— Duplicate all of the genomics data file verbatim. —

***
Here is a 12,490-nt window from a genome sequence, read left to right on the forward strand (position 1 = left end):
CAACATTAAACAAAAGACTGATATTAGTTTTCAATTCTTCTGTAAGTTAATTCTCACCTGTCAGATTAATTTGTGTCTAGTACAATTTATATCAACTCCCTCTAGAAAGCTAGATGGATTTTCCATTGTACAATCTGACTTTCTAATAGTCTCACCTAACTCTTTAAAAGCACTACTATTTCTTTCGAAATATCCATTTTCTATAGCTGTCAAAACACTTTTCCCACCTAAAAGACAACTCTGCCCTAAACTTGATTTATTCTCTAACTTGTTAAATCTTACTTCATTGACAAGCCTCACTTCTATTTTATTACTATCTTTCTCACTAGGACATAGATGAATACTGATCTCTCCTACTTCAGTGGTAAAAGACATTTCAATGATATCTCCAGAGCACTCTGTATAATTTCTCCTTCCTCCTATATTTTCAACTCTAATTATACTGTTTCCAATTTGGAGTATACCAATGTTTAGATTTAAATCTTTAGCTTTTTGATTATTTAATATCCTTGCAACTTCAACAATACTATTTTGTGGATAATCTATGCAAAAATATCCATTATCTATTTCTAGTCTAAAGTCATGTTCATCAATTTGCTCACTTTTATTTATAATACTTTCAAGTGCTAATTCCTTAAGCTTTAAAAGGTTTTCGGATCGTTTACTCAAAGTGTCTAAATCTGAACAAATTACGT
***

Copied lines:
Here is a 12,490-nt window from a genome sequence, read left to right on the forward strand (position 1 = left end):
CAACATTAAACAAAAGACTGATATTAGTTTTCAATTCTTCTGTAAGTTAATTCTCACCTGTCAGATTAATTTGTGTCTAGTACAATTTATATCAACTCCCTCTAGAAAGCTAGATGGATTTTCCATTGTACAATCTGACTTTCTAATAGTCTCACCTAACTCTTTAAAAGCACTACTATTTCTTTCGAAATATCCATTTTCTATAGCTGTCAAAACACTTTTCCCACCTAAAAGACAACTCTGCCCTAAACTTGATTTATTCTCTAACTTGTTAAATCTTACTTCATTGACAAGCCTCACTTCTATTTTATTACTATCTTTCTCACTAGGACATAGATGAATACTGATCTCTCCTACTTCAGTGGTAAAAGACATTTCAATGATATCTCCAGAGCACTCTGTATAATTTCTCCTTCCTCCTATATTTTCAACTCTAATTATACTGTTTCCAATTTGGAGTATACCAATGTTTAGATTTAAATCTTTAGCTTTTTGATTATTTAATATCCTTGCAACTTCAACAATACTATTTTGTGGATAATCTATGCAAAAATATCCATTATCTATTTCTAGTCTAAAGTCATGTTCATCAATTTGCTCACTTTTATTTATAATACTTTCAAGTGCTAATTCCTTAAGCTTTAAAAGGTTTTCGGATCGTTTACTCAAAGTGTCTAAATCTGAACAAATTACGT